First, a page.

The Tiltons’ three daughters – Meagan (currently enrolled at Tufts Medical School), Emily, a high school senior, and Elise, a junior – have all helped out with the family business since they were young.
The Tiltons have overseen a remarkable era of expansion in the business over the past 10 years. In 2008, with the auto auction now selling upwards of 350-400 vehicles a week, the Tiltons purchased a second, 20-acre location in Auburn – the Southern Maine Auto Auction – where they hold the weekly Tuesday sale. They have also added regular real estate, equipment and general merchandise auctions to their growing list of services, as well as repossession and reconditioning services.
To help with the business, the Tiltons rely on a regular staff of 22, including several family members, that frequently swells to 50 on auction days with part-timers who help drive vehicles, register bidders and clean vehicles.
“It always seems to snow on Tuesdays,” said Kevin. That means it takes a small army to plow the lot, clean cars and make sure everything looks its best in time for the 10 a.m. auction start. Kevin is particularly fond of the part-timers who come in to help during the auction and boasts that the current crew includes a retired CEO, a former university president and a former professional baseball player. The Tiltons credit their staff with helping the business grow.
“We are so lucky,” said Cathy. “This is a great staff.”
“I think it’s the best crew we’ve had in 20 years,” said Kevin.
Over the past 25 years, the Tiltons have established a well-earned reputation for fairness, professionalism and good marketing that brings in buyers from across New England. It was this reputation that won CMAC the job liquidating the large fleet of heavy equipment and real estate holdings of a Maine construction firm in June 2010. The two-day sale was a major event, and introduced many in the transportation industry to the auction company.
“That sale really put us on the map with a lot of MBTA members and people in the construction community,” said Kevin, adding that since that time, CMAC has developed a brisk consignment business with several construction firms. “For a lot of companies, it’s easier to have us handle the sale of equipment that’s aging out when they want to update their fleet.”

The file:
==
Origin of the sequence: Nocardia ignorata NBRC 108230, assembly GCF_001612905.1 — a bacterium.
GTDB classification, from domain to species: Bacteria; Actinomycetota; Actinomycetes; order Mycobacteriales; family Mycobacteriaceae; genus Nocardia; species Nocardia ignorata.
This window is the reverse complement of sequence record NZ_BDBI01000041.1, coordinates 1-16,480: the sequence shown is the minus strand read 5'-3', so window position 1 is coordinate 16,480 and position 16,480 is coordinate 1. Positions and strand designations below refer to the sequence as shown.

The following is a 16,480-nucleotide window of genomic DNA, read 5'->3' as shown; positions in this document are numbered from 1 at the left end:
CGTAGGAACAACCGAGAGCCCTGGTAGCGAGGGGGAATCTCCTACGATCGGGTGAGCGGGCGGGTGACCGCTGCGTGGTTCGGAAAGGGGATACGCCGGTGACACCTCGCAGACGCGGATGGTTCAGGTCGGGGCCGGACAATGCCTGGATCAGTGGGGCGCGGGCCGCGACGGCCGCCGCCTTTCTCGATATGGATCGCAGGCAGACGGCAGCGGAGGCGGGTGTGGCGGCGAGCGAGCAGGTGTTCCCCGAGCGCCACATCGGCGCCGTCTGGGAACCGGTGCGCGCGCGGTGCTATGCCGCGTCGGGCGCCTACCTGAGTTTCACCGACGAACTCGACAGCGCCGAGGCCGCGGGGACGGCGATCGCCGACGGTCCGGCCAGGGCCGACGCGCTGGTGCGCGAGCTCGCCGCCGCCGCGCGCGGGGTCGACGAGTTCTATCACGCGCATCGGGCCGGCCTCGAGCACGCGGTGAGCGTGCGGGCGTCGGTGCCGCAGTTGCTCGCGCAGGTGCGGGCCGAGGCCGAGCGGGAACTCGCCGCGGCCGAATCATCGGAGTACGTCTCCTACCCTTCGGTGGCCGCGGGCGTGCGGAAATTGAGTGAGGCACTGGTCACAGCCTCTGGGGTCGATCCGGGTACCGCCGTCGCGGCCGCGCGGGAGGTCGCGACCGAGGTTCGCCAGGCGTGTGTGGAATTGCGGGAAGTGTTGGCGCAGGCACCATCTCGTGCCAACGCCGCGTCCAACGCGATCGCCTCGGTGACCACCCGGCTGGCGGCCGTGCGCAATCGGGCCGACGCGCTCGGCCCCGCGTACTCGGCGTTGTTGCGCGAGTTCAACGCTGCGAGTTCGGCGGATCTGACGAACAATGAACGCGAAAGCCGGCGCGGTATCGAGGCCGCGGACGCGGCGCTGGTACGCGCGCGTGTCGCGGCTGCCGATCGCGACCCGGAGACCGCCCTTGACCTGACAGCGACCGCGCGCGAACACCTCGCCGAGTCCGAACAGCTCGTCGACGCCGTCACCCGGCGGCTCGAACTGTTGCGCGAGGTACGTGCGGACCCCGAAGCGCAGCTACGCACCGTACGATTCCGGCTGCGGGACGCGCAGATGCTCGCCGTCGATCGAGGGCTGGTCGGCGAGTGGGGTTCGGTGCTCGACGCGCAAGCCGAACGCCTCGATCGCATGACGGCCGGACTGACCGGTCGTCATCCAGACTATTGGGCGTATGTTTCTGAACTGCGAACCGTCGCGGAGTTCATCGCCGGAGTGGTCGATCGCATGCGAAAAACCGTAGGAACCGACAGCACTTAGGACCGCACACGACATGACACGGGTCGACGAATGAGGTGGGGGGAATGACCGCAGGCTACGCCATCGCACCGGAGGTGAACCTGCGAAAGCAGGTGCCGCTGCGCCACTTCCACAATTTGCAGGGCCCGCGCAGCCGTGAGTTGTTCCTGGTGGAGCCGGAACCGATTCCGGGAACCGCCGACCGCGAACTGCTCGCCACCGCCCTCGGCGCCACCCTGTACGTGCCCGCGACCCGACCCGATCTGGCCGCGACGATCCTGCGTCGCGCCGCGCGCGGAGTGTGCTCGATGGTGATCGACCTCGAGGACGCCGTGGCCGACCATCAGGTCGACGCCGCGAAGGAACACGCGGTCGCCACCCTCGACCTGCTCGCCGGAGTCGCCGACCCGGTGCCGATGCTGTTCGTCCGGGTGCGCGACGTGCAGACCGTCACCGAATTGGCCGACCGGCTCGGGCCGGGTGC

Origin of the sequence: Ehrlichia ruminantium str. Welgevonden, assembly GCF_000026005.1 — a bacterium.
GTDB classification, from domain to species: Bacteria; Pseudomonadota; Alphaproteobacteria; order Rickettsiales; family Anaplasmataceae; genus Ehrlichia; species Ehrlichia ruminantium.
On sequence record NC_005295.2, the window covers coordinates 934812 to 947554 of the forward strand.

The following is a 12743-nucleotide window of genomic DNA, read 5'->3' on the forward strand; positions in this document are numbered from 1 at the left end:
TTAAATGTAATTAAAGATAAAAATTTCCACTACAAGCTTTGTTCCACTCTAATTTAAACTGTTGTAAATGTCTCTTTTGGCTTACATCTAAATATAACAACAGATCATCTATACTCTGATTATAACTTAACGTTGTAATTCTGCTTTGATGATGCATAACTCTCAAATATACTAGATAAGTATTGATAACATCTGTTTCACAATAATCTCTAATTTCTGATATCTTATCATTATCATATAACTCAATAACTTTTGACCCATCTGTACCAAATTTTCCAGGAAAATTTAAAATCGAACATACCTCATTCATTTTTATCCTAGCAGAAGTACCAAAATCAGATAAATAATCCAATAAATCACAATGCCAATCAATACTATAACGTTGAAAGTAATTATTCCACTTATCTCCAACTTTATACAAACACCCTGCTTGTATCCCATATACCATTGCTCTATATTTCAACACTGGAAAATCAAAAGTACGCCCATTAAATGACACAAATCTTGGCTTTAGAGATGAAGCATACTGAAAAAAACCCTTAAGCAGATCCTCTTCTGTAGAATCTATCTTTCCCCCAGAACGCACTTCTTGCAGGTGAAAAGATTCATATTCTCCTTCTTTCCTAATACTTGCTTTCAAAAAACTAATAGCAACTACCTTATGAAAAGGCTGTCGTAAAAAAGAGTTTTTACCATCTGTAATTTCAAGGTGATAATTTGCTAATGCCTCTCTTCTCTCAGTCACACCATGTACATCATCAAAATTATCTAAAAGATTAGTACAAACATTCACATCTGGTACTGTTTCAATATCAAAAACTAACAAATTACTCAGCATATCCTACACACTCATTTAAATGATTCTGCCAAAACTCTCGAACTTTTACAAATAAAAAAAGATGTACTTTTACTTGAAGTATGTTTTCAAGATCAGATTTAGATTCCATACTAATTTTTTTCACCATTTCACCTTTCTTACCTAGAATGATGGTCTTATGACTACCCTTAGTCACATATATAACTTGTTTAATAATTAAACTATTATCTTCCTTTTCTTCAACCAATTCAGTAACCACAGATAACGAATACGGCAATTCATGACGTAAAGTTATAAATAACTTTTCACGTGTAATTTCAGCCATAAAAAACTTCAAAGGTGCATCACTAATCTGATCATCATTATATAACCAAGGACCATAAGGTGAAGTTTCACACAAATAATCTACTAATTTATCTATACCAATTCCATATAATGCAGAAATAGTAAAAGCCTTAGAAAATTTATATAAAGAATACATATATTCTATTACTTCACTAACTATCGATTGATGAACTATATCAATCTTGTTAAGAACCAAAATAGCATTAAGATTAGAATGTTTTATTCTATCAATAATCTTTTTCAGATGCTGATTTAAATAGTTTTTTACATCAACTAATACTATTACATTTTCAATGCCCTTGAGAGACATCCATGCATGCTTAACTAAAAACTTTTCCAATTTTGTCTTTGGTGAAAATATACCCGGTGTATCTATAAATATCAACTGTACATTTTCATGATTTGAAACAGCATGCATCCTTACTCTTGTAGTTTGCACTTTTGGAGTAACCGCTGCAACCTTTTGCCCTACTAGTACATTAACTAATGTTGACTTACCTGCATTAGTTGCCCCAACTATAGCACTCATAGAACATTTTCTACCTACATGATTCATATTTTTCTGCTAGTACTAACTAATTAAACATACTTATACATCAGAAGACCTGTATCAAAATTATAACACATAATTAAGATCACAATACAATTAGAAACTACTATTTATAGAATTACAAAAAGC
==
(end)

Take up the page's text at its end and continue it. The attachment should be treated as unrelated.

CMAC typically holds its equipment auctions on Fridays, to ensure they get the best audience. It helps that the firm has developed a healthy on-line buyer community through EquipmentFax, and reaches out to buyers in Canada and South and Central America. That, said Kevin, keeps bidding lively and prices strong.
CMAC joined the MBTA a couple years ago and already has become an active supporter. They were a major sponsor of the 2011 MBTA Infrastructure Golf Tournament in July, and a gold sponsor of the Fall Convention. Kevin was quick to get involved with the organization, agreeing to serve as auctioneer at the 2011 MBTA Convention live auction. The Tiltons also regularly support community activities and have donated their time and talents to organizations including the National Kidney Foundation of Maine. Their middle daughter Emily, who has completed auctioneering college and is a high school field hockey standout, recently was auctioneer for the Bangor YMCA’s annual fundraiser, one of her first professional gigs.
Emily’s interest in the family business is a good indication that CMAC will continue to go strong with a fourth generation of Tiltons at the helm. Kevin said he would like to see the business continue, because he believes that CMAC really gets to know its customers and offers them a level of service that a large national auction firm cannot.
“We’re just small enough to offer the kind of personal service that makes a difference,” said Kevin.
At a glance: Central Maine Auction Center
Founded in the 1940s by Benjamin R. Tilton, Sr. as Ben Tilton and Sons, a livestock and farm equipment auction. Today, the auction includes twice weekly auto auctions (dealer only) and regular real estate and equipment auctions (open to the public). Also provides repossession, reconditioning and appraisal services.
Headquarters: 15-acre secure auction center in Hermon and 20-acre secure auction center in Auburn
Employees: 22 full time; 18 part-time